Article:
As for our plants, there’s not a lot that can be done to protect them. I do a heavy pruning on any large roses. This keeps the long canes from whipping in the wind and minimizes damage of the plant. Prune back any large shrubs that are directly in front of windows to reduce the chance of branches breaking the glass. Any tree limbs/branches overhanging your house or ones that are dead or damaged should be cut off.
If you need pruning done, call me at 386-310-9969. Call, text, or email, firstname.lastname@example.org, if you have questions on how to hurricane proof your garden. I’ll also be available for clean-up after the storm passes.
Hello there, my flower freaks. How’s everyone doing? Y’all surviving our lovely hot and humid summer?
I thought we’d play a game of “Name Those Bugs” today. Here we have a hibiscus bud that’s loaded with all kinds of good and bad bugs. Which is pretty cool cause it shows that if we leave the bad bugs alone, the good bugs will come and do their thing of eating the bad bugs. No muss, no fuss, no spraying of chemicals. It’s a win all the way around.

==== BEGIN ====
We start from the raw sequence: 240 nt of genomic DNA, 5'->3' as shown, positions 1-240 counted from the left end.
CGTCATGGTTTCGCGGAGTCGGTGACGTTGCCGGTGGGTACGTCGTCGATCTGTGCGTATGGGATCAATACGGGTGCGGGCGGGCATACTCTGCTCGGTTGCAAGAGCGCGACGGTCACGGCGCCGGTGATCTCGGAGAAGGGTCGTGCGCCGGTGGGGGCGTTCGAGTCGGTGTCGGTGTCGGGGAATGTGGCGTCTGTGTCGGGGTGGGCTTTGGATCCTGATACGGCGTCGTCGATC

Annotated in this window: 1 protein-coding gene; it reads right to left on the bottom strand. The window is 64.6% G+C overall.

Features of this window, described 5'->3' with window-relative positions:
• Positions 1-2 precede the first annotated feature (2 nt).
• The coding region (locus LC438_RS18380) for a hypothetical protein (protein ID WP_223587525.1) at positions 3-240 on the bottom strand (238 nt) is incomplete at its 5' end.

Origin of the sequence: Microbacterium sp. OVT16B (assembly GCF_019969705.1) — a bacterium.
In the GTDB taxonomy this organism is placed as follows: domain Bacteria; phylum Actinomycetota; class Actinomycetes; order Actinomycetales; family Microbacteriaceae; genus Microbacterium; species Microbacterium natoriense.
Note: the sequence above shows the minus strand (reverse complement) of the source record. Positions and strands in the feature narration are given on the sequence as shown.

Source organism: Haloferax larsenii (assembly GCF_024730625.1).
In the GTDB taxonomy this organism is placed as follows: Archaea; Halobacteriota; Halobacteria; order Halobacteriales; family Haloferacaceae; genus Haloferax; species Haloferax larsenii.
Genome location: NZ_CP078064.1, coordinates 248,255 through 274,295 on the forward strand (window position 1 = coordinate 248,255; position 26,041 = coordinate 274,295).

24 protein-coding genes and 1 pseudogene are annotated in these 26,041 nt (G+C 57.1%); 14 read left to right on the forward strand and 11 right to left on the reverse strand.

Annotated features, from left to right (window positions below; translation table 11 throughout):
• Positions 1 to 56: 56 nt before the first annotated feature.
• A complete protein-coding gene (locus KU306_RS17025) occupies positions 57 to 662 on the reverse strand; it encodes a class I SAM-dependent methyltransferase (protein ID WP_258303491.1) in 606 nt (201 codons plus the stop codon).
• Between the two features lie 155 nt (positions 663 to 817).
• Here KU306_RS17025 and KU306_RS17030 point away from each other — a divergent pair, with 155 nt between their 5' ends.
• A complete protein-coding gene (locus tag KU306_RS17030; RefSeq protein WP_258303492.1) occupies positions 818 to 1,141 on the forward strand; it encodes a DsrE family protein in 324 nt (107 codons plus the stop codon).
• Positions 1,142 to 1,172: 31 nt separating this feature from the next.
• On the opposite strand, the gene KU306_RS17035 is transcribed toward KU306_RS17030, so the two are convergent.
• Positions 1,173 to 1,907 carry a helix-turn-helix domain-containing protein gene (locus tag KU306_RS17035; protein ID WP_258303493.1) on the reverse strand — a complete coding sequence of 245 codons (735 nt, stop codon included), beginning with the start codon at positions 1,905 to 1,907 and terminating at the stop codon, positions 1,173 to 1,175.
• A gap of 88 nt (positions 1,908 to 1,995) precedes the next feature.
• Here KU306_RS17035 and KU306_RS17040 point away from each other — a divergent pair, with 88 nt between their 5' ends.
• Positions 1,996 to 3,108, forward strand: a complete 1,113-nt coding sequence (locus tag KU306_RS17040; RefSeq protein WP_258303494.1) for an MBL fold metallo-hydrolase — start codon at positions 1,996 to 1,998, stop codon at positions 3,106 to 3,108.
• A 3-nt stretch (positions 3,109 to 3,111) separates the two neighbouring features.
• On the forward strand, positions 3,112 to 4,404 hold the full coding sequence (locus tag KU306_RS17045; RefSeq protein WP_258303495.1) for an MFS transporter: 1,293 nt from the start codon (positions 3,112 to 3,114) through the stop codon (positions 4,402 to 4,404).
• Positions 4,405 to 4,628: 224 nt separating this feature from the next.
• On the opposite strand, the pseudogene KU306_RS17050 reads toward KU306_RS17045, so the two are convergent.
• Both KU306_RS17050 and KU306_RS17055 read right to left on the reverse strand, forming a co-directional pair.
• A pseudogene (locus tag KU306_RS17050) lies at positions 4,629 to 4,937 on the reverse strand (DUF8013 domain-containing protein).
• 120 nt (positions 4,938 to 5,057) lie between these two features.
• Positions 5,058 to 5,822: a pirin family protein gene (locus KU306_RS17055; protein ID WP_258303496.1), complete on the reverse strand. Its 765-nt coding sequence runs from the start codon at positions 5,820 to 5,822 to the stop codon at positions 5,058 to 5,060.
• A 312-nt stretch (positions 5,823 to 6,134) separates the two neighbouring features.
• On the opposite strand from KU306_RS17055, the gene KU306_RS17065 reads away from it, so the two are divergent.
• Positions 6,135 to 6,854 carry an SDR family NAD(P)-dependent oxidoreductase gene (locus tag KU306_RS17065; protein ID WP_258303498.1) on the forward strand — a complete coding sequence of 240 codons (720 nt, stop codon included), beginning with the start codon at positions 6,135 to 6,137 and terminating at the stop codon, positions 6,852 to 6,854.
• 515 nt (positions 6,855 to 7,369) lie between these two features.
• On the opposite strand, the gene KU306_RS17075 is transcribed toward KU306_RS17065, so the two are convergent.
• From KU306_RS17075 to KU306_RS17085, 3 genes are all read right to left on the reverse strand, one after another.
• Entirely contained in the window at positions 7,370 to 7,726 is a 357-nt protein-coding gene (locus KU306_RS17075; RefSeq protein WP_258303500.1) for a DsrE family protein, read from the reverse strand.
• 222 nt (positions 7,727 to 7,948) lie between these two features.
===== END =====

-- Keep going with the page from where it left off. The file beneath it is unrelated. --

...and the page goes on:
Identification is job #1 before spraying for bugs or diseases in our gardens. I’m a huge believer in Integrated Pest Management, which means letting the good bugs come into our garden to do their job of getting rid of the bad bugs. Here’s a good article about mealybug destroyers (good bugs): “Don’t Spray Me, I’m Not A Mealybug.”
Spent yesterday visiting my suppliers to pick up plants for my latest gardenscape installation. Look at all those beautiful butterfly and hummingbird attracting plants! There are tall pentas, porterweed, ‘Wendy’s Wish’ Salvia, angelonia, bush daisy, fennel, parsley, African iris, muhly grass, milkweed, and trailing white lantana all tucked in there ready to go to their new home. Now if I can get the weather to cooperate for a few days, that would be good. Definitely do not want to complain about all this wonderful rain we’re getting though cause we sure need it.